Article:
Comcast hasn't exactly been one to avoid bad PR. We need only think back to the whole BitTorrent throttling fiasco, or more recently, Level 3's accusation that Comcast is essentially putting an extortion charge on whisking Netflix traffic down to its subscribers. But here's one bit of good news coming from the Comcast camp -- the ISP reportedly isn't planning to bill its customers based on data usage, Yahoo News reports. "Right now we have no plan in place to activate usage-based pricing," Comcast bigwig Neil Smit told investors on Tuesday. No need to pull the plug, Comcast says it isn't switching to a usage-based billing model. That's great news for customers addicted to streaming media, such... Read more...
Earlier in the year, Google made clear that they wanted to get in the business of providing Internet service, not just service search on the Internet. A ton of cities made their case to Google in order to be selected for one of the first rollouts, but Google has still yet to make their decision on that. In fact, an update today provided by the company states that they're hoping to have that community or communities selected by the end of the year. But you won't have to wait that long to start hearing reports about how great (or not so great) Google's fiber-based ISP is. That's because the company has landed a deal with Stanford University that will make it available to the university’s... Read more...
This doesn't actually have anything to do with Google's own intentions to get into the Internet servicing business, but you may assume so at first glance. It seems that Google is still considering where to roll out their fiber-based ISP, but if you need lightning fast Internet right now, you may need to move to Chattanooga, Tennessee. That small town has just announced the fastest U.S. Internet speeds, with 1 Gigabit speeds being made available for both businesses and residents. EPB Fiber Optics, which is Chattanooga's municipally-owned fiber-to-the-premises network, has partnered with Alcatel-Lucent in order to make it happen, and the good news is that this isn't a plan. It's for real, and it's... Read more...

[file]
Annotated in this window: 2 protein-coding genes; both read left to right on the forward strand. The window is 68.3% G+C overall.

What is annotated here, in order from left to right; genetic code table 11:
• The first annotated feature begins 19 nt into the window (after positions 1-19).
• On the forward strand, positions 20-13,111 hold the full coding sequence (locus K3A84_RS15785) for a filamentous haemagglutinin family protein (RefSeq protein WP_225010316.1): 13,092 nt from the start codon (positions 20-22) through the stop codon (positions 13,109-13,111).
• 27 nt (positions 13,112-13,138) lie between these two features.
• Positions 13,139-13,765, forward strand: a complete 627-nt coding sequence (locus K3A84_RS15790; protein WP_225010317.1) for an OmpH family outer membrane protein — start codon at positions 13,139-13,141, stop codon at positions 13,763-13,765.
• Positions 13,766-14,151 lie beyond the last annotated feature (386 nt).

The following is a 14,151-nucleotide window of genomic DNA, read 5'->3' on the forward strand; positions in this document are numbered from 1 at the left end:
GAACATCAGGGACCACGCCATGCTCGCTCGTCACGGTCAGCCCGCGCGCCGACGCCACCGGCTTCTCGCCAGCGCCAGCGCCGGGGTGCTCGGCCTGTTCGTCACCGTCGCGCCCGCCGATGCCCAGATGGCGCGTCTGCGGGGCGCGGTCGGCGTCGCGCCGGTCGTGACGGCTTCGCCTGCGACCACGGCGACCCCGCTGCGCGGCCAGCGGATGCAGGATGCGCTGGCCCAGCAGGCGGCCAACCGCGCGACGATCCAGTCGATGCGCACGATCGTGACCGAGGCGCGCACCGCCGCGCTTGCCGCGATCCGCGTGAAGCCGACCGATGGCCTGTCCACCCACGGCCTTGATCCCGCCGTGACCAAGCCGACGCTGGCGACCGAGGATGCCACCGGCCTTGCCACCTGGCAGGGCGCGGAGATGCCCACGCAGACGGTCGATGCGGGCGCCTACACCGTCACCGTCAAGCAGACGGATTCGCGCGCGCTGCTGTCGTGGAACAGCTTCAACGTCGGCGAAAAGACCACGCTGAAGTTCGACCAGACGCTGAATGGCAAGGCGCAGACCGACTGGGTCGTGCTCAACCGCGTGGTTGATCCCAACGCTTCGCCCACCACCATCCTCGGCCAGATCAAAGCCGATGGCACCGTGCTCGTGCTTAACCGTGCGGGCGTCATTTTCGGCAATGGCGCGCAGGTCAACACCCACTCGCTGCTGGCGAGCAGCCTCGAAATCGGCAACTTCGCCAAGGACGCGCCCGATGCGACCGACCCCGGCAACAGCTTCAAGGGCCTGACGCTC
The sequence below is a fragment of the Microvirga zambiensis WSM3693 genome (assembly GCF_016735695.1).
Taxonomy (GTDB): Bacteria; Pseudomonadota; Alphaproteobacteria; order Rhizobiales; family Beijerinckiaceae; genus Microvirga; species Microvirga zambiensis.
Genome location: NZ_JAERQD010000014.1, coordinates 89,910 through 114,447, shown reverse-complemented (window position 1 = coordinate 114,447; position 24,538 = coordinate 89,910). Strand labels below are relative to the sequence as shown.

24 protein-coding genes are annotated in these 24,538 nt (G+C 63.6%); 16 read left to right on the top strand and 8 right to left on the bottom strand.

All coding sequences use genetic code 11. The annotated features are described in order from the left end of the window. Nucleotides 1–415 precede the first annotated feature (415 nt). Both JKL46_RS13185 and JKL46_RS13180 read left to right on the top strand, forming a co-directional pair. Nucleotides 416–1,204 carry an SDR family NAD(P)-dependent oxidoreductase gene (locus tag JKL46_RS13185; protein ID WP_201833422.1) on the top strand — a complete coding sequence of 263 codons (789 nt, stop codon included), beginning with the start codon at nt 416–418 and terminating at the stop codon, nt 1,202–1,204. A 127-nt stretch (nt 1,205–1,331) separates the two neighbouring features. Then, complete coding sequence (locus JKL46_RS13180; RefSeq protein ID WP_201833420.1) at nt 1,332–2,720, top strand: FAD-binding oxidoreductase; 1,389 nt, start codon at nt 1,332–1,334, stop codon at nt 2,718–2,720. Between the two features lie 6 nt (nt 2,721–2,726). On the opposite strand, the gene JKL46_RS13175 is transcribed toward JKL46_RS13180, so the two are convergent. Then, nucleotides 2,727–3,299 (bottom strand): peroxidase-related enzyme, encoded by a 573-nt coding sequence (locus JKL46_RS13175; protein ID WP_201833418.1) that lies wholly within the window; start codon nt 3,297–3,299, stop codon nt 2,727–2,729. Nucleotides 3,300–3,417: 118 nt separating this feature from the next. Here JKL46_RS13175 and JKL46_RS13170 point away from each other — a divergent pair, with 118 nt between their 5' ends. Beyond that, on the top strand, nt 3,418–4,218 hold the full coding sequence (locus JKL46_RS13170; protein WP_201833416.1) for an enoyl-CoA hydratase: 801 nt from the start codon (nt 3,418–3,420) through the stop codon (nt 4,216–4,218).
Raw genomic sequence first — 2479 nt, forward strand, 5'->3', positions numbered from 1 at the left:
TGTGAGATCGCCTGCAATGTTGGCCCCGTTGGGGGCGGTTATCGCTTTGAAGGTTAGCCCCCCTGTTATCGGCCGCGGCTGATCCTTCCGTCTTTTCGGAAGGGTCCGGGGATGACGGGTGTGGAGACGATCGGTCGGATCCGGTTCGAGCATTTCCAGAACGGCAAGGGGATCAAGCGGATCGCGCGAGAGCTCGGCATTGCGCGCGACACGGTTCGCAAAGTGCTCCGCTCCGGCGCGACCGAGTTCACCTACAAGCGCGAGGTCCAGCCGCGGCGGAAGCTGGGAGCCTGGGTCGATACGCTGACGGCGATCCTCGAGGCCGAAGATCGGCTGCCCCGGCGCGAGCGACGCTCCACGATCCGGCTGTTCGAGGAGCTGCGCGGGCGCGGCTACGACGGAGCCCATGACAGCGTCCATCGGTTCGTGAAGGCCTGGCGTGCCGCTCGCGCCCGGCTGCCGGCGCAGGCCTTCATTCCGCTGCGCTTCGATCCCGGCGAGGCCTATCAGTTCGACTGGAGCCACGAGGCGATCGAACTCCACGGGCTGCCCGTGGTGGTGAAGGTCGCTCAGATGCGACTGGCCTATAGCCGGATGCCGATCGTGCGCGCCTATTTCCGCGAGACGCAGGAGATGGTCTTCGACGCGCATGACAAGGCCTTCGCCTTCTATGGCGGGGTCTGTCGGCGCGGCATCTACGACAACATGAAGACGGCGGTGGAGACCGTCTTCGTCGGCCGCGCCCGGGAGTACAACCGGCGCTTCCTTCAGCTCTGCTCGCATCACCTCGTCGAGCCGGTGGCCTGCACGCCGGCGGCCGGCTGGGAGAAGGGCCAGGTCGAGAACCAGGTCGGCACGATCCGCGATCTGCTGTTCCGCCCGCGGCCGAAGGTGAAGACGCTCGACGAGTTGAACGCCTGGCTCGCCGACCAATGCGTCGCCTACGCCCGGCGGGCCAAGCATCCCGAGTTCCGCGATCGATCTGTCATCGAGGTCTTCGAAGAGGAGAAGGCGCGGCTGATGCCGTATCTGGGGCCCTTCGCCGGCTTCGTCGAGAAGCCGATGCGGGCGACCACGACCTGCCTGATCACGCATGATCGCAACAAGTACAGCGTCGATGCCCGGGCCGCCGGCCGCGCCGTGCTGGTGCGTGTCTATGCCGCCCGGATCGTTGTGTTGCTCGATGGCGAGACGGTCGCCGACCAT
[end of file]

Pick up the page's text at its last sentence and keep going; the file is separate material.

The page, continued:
It's about time! For years, gamers have been fighting for respect. Most people don't take them seriously, though the gaming business is obviously a huge one. Razer makes a living from selling accessories to hardcore gamers, and gaming PC sales don't seem to be hurting. So if high-end mice and GPUs sell so well, why wouldn't a high-end Internet service catering to gamers? That's what Demon hopes to do, offering a new broadband service that's supposedly tweaked to provide the best experience for gamers. Bigfoot Networks has tried something similar with their custom Killer network cards, which reportedly level out jitter and make for smoother online gameplay sessions. But Demon's new broadband product... Read more...
Ever heard of AT&T U-verse? Unless your neighborhood is one of the few scattered about America with access to U-verse, there's a good chance that you haven't heard about it. Basically, it's a rival for cable carriers, DirecTV, DISH Network and Verizon's FiOS. It's a fiber-based system that provides Internet, TV and phone service just like any other telco, but AT&T has struggled in reaching plenty of homes while installing the technology. Once a node is built, the reach is rather short, so unless your home is really near a node, chances are you're out of range. But now, that may be changing. AT&T has announced that it's "deploying a new, but long-promised, technology to reach more... Read more...
You may assume that you have no real reason to thank Finland today, but you do. If you're an avid Internet user, you owe the first nation to make broadband service a basic right a great deal of gratitude, because without them being first, there's no telling how long it would've taken for some other country to finally pull the trigger. That's right: while America tries to figure out how to get broadband into rural areas, Finland is moving forward with a far bolder plan that involves giving broadband access to every single citizen. Obviously, this is a huge undertaking, and it'll involve a great deal of spending in order to make it a reality. The move makes Finland the first nation on the planet... Read more...